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China-Australia Stand-Off Could Impact Blockchain Collaboration

The deteriorating relationship between China and Australia may see their political wrangling extend from trade wars to threatening to have an adverse effect on other sectors including the budding blockchain-based collaboration between entities on both sides.

Firms from various countries have been working together using blockchain technology. But not many of them have seen entities from two countries work directly to record major initiatives from both sides in the blockchain space like it’s been seen with China and Australia.

Late last year, the China, Australia and Japan operations of one of the ‘Big Four’ firms, KPMG, launched a blockchain-based product to improve transparency in the trade sector and add value to its service offering starting in the Asian axis including China. KPMG Origins‘ blockchain-based “track and trace” platform supports industries including agriculture, resources, manufacturing and financial services.

Members of the new Asia Pacific Provenance Council also chose to use the technology to improve the efficiency of supply chains which export $76 bln worth of Australian agricultural surplus to China every year.

This month, the largest steelmaker in China, Baowu and Australia’s BHP Group announced the completion of their first iron ore trade as part of the effort to improve efficiency in mining and metals supply chains and to bring more trust to the management and trading of natural resources.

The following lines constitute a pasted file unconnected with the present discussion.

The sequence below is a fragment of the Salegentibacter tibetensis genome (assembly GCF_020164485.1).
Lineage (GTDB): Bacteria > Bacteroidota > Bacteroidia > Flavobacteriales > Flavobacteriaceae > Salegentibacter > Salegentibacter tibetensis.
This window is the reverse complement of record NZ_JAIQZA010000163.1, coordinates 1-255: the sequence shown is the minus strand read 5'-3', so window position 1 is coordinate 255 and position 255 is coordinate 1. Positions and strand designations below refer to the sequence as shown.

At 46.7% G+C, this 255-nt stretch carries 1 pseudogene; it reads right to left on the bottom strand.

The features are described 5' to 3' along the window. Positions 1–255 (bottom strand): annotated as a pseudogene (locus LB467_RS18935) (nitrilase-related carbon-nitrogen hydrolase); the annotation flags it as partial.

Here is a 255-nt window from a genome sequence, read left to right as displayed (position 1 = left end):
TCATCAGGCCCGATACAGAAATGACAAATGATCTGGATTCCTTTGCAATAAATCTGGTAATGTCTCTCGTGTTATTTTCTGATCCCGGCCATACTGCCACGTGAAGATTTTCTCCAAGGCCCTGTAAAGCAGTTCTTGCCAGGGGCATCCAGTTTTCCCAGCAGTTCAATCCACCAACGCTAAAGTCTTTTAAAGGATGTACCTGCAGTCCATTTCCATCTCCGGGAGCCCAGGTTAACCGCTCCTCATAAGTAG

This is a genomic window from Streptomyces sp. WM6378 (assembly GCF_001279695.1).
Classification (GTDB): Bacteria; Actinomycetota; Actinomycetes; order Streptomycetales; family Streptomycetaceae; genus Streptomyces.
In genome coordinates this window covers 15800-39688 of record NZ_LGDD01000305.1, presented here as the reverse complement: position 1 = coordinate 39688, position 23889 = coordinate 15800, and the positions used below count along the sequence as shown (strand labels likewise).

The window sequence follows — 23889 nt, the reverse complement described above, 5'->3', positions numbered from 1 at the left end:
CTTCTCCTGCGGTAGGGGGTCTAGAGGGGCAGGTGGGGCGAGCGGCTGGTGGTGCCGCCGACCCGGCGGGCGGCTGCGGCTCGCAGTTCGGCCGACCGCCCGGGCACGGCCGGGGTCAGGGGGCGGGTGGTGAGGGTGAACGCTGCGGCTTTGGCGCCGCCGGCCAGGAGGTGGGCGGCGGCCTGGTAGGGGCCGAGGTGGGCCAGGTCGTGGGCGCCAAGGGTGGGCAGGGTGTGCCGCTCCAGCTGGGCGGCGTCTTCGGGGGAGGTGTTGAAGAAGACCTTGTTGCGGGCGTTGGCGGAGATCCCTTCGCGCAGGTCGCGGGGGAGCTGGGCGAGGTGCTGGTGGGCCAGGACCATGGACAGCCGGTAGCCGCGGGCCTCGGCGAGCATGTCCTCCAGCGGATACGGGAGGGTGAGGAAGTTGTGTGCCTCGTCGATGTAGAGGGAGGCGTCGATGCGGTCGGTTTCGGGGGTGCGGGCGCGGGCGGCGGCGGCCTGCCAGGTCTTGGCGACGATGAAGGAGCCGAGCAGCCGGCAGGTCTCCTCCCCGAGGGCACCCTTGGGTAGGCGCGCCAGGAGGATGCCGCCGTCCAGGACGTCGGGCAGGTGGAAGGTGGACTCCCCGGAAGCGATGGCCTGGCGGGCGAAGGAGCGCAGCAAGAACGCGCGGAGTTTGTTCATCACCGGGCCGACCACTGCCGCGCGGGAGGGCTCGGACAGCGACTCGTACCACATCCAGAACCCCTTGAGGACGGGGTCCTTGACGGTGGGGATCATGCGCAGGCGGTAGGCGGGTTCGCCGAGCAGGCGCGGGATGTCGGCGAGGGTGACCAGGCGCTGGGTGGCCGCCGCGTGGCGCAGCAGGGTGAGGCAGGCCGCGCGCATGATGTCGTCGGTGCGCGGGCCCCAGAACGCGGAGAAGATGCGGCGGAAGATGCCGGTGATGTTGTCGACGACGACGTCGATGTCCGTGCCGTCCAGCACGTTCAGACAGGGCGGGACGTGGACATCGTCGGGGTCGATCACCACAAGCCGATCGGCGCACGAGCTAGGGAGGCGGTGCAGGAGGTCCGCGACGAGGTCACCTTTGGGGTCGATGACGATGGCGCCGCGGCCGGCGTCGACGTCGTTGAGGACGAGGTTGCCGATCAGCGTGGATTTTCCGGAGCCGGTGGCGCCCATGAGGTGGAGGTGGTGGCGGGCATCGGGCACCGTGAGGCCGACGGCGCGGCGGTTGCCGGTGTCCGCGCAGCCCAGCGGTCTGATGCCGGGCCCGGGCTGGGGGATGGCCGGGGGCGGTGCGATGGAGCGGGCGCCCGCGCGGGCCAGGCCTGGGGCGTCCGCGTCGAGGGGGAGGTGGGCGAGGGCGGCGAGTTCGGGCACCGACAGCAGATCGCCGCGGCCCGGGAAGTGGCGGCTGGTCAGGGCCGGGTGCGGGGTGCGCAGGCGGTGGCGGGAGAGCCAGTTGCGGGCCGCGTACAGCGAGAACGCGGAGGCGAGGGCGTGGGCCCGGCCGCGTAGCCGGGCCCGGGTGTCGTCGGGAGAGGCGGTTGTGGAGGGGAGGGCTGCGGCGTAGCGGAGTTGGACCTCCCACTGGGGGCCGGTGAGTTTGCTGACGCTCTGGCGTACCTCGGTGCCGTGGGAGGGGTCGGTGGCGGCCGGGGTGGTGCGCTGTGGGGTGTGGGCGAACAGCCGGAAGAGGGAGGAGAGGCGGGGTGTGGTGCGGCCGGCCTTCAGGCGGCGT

As a state-owned iron and steel company headquartered in Shanghai, Baowu’s identification with the blockchain technology is quite understandable as it is in line with the Chinese government’s resolve to take advantage of the emerging technology as “a core technological breakthrough” which has prompted national action toward blockchain-related innovation in the past year.

China is Australia’s biggest trading partner with a share in the value of exports to China reaching a record 38% or $117 bln in 2019. However, following a diplomatic spat whose effect is likely to spread into various parts of both economies, there is a propensity for ongoing blockchain initiatives that crosses the border to be put on hold if not halted completely. The disruption would be as a result of the culmination of a steady decline in the two countries’ relationship for at least the last five years. China had earlier dealt two devastating blows to Australia’s beef and barley industries, imposing tariffs that hurt the two-way trade between the two countries which was worth around US$161 bln between July 2018 and June 2019.

Fast forward to the Hong Kong protests against China which started last year as protesters took to the streets to demand democratic freedom, tension reached a tipping point this week as the Chinese parliament adopted the dreaded security law that was proposed in response to the protests. The fear of Beijing’s clamp down on protesters that could be caught in the web of the new law caused the likes of the United Kingdom to offer Hong Kongers who wish to leave the city a safe haven. Australia has just announced it is considering the same and China is not taking it lightly.

With China now warning Australia against its attempt to make the offer, the looming exchange to this effect will likely lead to a more rigorous conflict that has the potential to shut the door on blockchain innovation or impede its growth not just for a while but permanently.

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